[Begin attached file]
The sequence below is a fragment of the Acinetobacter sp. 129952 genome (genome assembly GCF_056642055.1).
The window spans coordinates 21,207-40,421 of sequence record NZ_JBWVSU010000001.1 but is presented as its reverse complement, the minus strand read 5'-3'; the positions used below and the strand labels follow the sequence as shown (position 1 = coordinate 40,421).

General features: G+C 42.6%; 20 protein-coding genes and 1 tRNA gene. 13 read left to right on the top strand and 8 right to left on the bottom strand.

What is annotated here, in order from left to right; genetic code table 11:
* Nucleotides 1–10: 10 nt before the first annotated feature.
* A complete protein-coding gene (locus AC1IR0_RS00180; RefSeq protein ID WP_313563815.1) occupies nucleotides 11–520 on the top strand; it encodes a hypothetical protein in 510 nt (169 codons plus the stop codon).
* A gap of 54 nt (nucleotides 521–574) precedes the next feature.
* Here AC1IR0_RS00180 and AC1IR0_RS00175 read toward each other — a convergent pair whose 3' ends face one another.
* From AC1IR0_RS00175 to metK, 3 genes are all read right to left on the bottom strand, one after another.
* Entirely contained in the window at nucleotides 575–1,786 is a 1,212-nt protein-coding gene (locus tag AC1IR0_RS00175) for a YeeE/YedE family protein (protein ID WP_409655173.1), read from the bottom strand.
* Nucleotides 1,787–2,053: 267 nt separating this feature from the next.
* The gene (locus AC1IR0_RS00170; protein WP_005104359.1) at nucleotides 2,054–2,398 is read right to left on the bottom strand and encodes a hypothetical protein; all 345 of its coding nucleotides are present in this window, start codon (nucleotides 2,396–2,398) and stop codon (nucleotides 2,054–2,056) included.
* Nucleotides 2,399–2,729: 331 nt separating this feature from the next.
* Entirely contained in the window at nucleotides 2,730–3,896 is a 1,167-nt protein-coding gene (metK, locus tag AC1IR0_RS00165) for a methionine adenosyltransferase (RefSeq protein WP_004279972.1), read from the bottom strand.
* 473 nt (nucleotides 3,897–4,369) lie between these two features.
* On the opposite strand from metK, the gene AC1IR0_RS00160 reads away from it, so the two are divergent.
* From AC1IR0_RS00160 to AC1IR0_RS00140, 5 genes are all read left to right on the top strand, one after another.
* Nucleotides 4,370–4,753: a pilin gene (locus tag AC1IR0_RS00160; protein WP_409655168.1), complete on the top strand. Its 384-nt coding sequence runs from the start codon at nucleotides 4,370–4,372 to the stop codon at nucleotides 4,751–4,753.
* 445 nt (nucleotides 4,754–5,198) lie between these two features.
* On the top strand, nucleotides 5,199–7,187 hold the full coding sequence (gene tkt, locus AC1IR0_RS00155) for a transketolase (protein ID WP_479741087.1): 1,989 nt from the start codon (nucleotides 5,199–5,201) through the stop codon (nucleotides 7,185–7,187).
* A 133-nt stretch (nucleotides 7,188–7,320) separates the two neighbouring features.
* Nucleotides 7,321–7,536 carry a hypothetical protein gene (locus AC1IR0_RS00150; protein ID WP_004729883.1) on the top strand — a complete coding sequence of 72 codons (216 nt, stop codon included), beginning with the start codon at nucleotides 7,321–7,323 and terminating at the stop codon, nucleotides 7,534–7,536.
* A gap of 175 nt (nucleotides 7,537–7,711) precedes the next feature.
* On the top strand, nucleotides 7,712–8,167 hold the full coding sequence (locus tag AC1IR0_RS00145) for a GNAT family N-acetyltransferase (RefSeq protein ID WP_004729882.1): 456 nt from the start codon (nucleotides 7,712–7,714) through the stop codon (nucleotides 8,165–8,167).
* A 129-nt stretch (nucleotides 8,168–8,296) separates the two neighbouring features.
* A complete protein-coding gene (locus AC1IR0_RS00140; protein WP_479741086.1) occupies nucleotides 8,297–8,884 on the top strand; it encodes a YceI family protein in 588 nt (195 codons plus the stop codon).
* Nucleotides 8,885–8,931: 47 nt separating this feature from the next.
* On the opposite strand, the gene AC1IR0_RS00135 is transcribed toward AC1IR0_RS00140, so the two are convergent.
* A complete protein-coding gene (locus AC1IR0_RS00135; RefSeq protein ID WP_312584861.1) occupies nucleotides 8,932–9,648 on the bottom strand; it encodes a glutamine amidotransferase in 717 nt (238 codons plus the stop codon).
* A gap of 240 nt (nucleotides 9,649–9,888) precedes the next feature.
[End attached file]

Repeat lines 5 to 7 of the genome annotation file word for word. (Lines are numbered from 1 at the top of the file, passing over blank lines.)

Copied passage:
* Nucleotides 1–10: 10 nt before the first annotated feature.
* A complete protein-coding gene (locus AC1IR0_RS00180; RefSeq protein ID WP_313563815.1) occupies nucleotides 11–520 on the top strand; it encodes a hypothetical protein in 510 nt (169 codons plus the stop codon).
* A gap of 54 nt (nucleotides 521–574) precedes the next feature.